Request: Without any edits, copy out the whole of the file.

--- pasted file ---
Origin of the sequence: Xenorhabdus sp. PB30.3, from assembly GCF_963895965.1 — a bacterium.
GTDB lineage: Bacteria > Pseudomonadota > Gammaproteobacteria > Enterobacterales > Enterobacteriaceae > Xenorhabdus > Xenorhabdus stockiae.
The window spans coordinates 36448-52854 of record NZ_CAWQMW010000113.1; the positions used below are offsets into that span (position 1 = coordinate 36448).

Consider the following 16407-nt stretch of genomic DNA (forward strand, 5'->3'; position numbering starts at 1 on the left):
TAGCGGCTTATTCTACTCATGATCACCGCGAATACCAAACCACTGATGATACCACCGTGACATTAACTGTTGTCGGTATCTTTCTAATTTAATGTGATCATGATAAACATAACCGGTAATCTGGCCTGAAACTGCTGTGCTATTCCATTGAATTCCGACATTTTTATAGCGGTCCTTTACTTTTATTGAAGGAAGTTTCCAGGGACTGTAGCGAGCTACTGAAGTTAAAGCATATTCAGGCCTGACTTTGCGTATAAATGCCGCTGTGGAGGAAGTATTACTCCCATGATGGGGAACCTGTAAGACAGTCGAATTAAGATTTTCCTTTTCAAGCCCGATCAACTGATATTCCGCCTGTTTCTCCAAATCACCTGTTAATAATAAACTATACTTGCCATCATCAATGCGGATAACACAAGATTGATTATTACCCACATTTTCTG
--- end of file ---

Origin of the sequence: Xenorhabdus sp. PB30.3, from assembly GCF_963895965.1 — a bacterium.
GTDB lineage: Bacteria > Pseudomonadota > Gammaproteobacteria > Enterobacterales > Enterobacteriaceae > Xenorhabdus > Xenorhabdus stockiae.
The window spans coordinates 36448-52854 of record NZ_CAWQMW010000113.1; the positions used below are offsets into that span (position 1 = coordinate 36448).

Consider the following 16407-nt stretch of genomic DNA (forward strand, 5'->3'; position numbering starts at 1 on the left):
TAGCGGCTTATTCTACTCATGATCACCGCGAATACCAAACCACTGATGATACCACCGTGACATTAACTGTTGTCGGTATCTTTCTAATTTAATGTGATCATGATAAACATAACCGGTAATCTGGCCTGAAACTGCTGTGCTATTCCATTGAATTCCGACATTTTTATAGCGGTCCTTTACTTTTATTGAAGGAAGTTTCCAGGGACTGTAGCGAGCTACTGAAGTTAAAGCATATTCAGGCCTGACTTTGCGTATAAATGCCGCTGTGGAGGAAGTATTACTCCCATGATGGGGAACCTGTAAGACAGTCGAATTAAGATTTTCCTTTTCAAGCCCGATCAACTGATATTCCGCCTGTTTCTCCAAATCACCTGTTAATAATAAACTATACTTGCCATCATCAATGCGGATAACACAAGATTGATTATTACCCACATTTTCTG